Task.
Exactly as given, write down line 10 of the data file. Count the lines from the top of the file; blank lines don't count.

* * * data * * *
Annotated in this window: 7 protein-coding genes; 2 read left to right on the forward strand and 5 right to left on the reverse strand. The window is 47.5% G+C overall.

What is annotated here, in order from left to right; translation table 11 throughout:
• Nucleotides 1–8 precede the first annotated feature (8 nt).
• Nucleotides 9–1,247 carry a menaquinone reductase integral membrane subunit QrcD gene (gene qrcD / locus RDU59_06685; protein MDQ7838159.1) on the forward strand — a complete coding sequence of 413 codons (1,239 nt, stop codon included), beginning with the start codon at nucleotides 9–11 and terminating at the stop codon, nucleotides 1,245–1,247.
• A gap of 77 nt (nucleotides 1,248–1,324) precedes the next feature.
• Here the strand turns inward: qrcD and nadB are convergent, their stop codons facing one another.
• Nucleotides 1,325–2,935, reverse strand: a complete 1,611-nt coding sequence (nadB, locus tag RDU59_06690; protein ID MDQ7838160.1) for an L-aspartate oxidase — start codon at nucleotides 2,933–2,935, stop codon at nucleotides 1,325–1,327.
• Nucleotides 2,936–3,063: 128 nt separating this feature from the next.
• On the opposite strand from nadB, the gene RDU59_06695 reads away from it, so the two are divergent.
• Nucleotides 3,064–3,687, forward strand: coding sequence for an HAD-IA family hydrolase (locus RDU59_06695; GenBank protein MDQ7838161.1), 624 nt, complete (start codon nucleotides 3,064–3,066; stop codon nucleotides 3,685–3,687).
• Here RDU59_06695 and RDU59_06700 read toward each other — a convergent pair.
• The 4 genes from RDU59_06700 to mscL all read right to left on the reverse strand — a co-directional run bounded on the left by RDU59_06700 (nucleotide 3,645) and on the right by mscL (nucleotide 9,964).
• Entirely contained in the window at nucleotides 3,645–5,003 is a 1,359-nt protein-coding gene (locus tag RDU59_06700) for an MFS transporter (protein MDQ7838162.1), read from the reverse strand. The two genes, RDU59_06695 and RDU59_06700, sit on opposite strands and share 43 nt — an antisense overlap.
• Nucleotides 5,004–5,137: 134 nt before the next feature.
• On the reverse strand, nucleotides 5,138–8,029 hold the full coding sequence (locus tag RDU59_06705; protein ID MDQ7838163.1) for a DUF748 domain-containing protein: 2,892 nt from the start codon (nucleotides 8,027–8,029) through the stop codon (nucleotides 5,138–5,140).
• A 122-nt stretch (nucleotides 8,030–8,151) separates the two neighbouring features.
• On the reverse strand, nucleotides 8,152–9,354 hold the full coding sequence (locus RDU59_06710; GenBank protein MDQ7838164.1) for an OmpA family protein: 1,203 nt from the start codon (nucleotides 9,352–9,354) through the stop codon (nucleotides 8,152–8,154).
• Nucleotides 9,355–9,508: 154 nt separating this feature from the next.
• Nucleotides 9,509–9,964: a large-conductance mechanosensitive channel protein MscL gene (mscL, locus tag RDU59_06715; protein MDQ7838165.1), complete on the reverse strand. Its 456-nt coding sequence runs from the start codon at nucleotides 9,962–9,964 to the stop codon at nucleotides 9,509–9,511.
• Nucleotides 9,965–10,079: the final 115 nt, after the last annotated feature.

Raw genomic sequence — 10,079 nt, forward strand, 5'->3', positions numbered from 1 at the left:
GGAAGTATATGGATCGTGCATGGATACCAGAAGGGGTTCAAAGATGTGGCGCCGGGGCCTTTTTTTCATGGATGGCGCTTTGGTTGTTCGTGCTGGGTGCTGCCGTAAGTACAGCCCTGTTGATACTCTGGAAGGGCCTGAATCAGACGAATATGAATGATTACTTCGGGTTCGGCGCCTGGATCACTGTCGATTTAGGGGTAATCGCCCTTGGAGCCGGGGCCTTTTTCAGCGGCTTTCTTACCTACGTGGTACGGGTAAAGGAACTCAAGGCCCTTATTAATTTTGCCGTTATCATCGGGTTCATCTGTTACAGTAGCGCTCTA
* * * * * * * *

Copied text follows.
• Nucleotides 3,064–3,687, forward strand: coding sequence for an HAD-IA family hydrolase (locus RDU59_06695; GenBank protein MDQ7838161.1), 624 nt, complete (start codon nucleotides 3,064–3,066; stop codon nucleotides 3,685–3,687).